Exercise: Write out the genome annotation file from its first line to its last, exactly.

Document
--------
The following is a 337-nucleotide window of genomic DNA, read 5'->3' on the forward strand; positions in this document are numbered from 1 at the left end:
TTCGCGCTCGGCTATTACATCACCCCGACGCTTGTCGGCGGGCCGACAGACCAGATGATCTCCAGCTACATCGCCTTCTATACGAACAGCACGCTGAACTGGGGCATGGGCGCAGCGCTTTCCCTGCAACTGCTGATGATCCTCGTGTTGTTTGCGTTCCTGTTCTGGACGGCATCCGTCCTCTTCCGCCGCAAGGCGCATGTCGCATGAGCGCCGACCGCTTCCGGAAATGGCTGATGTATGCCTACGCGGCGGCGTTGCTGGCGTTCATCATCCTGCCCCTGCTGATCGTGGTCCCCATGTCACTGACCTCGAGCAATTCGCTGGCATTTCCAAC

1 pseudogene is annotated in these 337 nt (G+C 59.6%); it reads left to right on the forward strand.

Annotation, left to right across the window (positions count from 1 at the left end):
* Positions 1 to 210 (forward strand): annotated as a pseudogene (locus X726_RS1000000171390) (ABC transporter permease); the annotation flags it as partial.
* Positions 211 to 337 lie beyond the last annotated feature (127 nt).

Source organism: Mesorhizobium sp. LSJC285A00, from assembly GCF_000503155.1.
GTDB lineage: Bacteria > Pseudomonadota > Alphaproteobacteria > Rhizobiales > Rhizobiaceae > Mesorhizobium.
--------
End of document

The following is a 337-nucleotide window of genomic DNA, read 5'->3' on the forward strand; positions in this document are numbered from 1 at the left end:
TTCGCGCTCGGCTATTACATCACCCCGACGCTTGTCGGCGGGCCGACAGACCAGATGATCTCCAGCTACATCGCCTTCTATACGAACAGCACGCTGAACTGGGGCATGGGCGCAGCGCTTTCCCTGCAACTGCTGATGATCCTCGTGTTGTTTGCGTTCCTGTTCTGGACGGCATCCGTCCTCTTCCGCCGCAAGGCGCATGTCGCATGAGCGCCGACCGCTTCCGGAAATGGCTGATGTATGCCTACGCGGCGGCGTTGCTGGCGTTCATCATCCTGCCCCTGCTGATCGTGGTCCCCATGTCACTGACCTCGAGCAATTCGCTGGCATTTCCAAC

1 pseudogene is annotated in these 337 nt (G+C 59.6%); it reads left to right on the forward strand.

Annotation, left to right across the window (positions count from 1 at the left end):
* Positions 1 to 210 (forward strand): annotated as a pseudogene (locus X726_RS1000000171390) (ABC transporter permease); the annotation flags it as partial.
* Positions 211 to 337 lie beyond the last annotated feature (127 nt).

Source organism: Mesorhizobium sp. LSJC285A00, from assembly GCF_000503155.1.
GTDB lineage: Bacteria > Pseudomonadota > Alphaproteobacteria > Rhizobiales > Rhizobiaceae > Mesorhizobium.